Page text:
As I (Yiola) prepare for the upcoming AERA conference by finalizing and editing my papers I am drawn to a few key ideas on teacher development that I have come across in the literature.
The International Handbook of Teacher Education volumes 1 and 2 (Loughran and Hamilton Eds., 2016) include a number of chapters on topics in teacher education. Our own team leaders Clare Kosnik and Clive Beck along with close colleague Lin Goodwin (Teachers College, Columbia University) share a chapter on Reform Efforts in Teacher Education.
The volumes are filled with interesting chapters. What has caught my attention at this time is a chapter on teacher led professional development. Bullough and Smith write on Being a student of teaching: Practitioner research and study groups. The chapter describes the idea of being a student of teaching (as a current practitioner) from two dimensions: the personal and the contextual. Exploring reflective practice (the personal dimension) and opportunities and support for teacher learning (the contextual dimension), the authors share insights from Dewey (1933) to Avalos (2004, 2011) and Livingston (2011). The chapter also explores ways of being a student of teaching: through practitioner research and study groups and the varied ways one can learn. An in-depth and detailed review and analysis of teacher led professional development.
This work fits beautifully with my paper titled: Examining the Professional Life of an Elementary School Teacher: Literacy Education in the Making where I have taken one participant from our 13 year longitudinal study of 40 elementary schools teachers from Canada and the USA and shared her literacy teaching trajectory (mainly from the contextual dimension). I am looking forward to sharing this paper and work at the upcoming AERA conference in late April.
Most recently we are reviewing the data from a study that explores graduates’ impressions of their teacher preparation from one teacher education program. The participants are graduates from 1999-2014 and we have well over 200 respondents. A survey was conducted that included qualitative responses. So far, the responses have been incredibly interesting. As we work through the data I gain more and more excitement for the possibilities of understanding teaching education and improving not only my personal practice as a teacher educator but also the potential for improving the structure and programming of teacher education.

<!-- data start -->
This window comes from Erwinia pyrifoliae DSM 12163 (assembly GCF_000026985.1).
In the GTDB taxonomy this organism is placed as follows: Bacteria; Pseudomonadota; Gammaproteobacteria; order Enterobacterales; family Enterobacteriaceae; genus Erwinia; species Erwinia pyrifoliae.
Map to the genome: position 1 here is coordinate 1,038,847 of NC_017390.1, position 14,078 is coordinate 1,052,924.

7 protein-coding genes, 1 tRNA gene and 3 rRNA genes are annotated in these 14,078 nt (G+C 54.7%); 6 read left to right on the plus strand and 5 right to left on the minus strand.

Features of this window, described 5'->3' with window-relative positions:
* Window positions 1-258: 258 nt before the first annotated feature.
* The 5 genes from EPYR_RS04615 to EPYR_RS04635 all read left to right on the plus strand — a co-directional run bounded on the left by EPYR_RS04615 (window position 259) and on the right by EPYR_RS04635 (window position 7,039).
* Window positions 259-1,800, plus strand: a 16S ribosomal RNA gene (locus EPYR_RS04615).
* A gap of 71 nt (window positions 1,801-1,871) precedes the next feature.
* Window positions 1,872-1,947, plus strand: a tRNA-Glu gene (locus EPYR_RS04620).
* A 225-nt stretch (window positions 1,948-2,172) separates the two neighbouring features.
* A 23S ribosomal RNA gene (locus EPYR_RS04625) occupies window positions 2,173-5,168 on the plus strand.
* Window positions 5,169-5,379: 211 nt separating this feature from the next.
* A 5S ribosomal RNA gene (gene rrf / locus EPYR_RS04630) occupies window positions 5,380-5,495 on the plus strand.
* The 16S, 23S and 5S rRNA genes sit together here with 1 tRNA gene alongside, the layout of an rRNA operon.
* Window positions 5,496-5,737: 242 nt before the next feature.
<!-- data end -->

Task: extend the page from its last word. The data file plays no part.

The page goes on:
As we review the current data I keep in mind the many findings and recommendations of past research. For example, in 2009 Clive Beck and Clare Kosnik along with a strong team of graduate researchers published their findings from a qualitative study on classroom teachers’ understandings, perceptions, and explanations of their practice and teacher education experience. Their book, Priorities in Teacher Education: The 7 Key Elements of Pre-Service Preparation, is the first of several from what has become longitudinal study (13 years and counting) of teachers work and development. In Priorities of Teacher Education Beck and Kosnik identify seven priority areas for teacher areas:
- program planning
- pupil assessment
- classroom organization and community
- inclusive education
- subject content and pedagogy
- professional identity
- a vision for teaching
These priorities are coming up in several interesting ways in our current research and I look forward to analyzing and writing up the findings in the months ahead. More so, I am excited to be thinking about research-based considerations for improving our teacher education program and my personal practice.
Clare, I (Clive) and our wonderful research team are gearing up for our annual visits and interviews with the 40 teachers in our SSHRC study. This is the 12th year of study and we have got to know the teachers well; we are really looking forward to seeing them again. (Actually, we recently received SSHRC funding to follow them for another 5 years, which is exciting.)
At the same time, Clare, Elizabeth Rosales (one of our team members) and I are working on an article on longitudinal study of teachers for the Oxford Research Encyclopedia of Education. This is a challenge, because people differ on what longitudinal research means. For example, some say it must involve studying the same “cohort” year after year (as in our project), while others include “cross-sectional” study of different teachers at different career stages.
In the article, we have decided to take a broad view of longitudinal study, including any research that has a time perspective. For one thing, studying the same teachers year after year is not always feasible: funding is often just for a restricted period, and teachers may move to other parts of the country (we have been lucky in that nearly all our participants have stayed put, either in the Greater Toronto Area or the New York/New Jersey area).
Where feasible a cohort study does have clear advantages. As we are finding, you can get to know the teachers and their context very well, and so understand the details of how they change and grow and why the changes occur. However, large-scale cross-sectional studies of teachers at different career stages – such as Huberman’s research in the 1980s and the 2001-2005 VITAE study in the UK – can also provide enormous insights.